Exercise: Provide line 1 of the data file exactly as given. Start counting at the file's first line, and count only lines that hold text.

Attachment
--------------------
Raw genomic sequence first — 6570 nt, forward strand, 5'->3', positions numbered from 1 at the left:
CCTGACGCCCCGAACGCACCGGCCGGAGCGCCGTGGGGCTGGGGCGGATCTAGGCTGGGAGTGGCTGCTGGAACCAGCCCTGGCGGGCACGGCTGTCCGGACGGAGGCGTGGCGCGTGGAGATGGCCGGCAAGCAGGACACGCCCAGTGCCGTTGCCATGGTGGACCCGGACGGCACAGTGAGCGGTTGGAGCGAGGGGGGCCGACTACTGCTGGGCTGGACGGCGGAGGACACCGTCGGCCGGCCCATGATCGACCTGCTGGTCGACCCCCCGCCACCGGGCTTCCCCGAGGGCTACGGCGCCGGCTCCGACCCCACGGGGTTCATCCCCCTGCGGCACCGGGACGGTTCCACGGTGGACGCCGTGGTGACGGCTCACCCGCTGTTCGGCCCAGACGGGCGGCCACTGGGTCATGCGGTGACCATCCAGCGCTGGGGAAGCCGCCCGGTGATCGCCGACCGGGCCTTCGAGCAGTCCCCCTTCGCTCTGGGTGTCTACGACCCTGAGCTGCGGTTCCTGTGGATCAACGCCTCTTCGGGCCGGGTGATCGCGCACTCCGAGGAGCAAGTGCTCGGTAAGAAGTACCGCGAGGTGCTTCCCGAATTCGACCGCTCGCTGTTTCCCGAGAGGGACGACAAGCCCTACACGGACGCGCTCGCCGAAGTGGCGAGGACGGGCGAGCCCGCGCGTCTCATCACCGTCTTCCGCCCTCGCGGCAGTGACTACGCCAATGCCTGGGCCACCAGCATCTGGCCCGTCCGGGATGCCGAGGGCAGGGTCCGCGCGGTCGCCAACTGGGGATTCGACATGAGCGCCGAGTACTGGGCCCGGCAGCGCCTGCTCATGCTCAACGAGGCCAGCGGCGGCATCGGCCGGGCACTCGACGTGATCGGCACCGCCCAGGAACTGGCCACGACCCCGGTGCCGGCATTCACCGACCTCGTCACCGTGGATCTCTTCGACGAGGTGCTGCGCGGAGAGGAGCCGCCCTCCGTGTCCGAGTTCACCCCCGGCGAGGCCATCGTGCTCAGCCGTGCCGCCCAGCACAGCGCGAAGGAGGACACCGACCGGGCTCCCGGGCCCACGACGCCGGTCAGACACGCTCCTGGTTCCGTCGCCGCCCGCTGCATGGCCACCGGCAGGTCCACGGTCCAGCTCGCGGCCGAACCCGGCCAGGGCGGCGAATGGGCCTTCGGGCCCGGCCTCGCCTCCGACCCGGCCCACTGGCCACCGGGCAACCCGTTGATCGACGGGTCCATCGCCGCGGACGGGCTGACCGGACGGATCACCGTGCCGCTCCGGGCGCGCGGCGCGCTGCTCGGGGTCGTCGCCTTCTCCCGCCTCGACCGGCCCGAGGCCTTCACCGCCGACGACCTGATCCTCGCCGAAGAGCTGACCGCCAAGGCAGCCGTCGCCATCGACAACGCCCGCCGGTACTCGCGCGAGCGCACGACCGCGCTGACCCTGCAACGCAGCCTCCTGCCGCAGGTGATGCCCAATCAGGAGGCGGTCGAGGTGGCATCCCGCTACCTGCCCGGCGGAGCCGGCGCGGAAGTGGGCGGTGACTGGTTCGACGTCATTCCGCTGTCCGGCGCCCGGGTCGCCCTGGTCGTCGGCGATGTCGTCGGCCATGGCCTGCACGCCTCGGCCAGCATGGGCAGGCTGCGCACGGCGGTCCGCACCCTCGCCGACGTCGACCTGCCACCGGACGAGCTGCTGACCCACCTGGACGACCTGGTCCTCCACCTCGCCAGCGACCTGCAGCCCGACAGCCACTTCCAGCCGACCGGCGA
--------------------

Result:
Raw genomic sequence first — 6570 nt, forward strand, 5'->3', positions numbered from 1 at the left: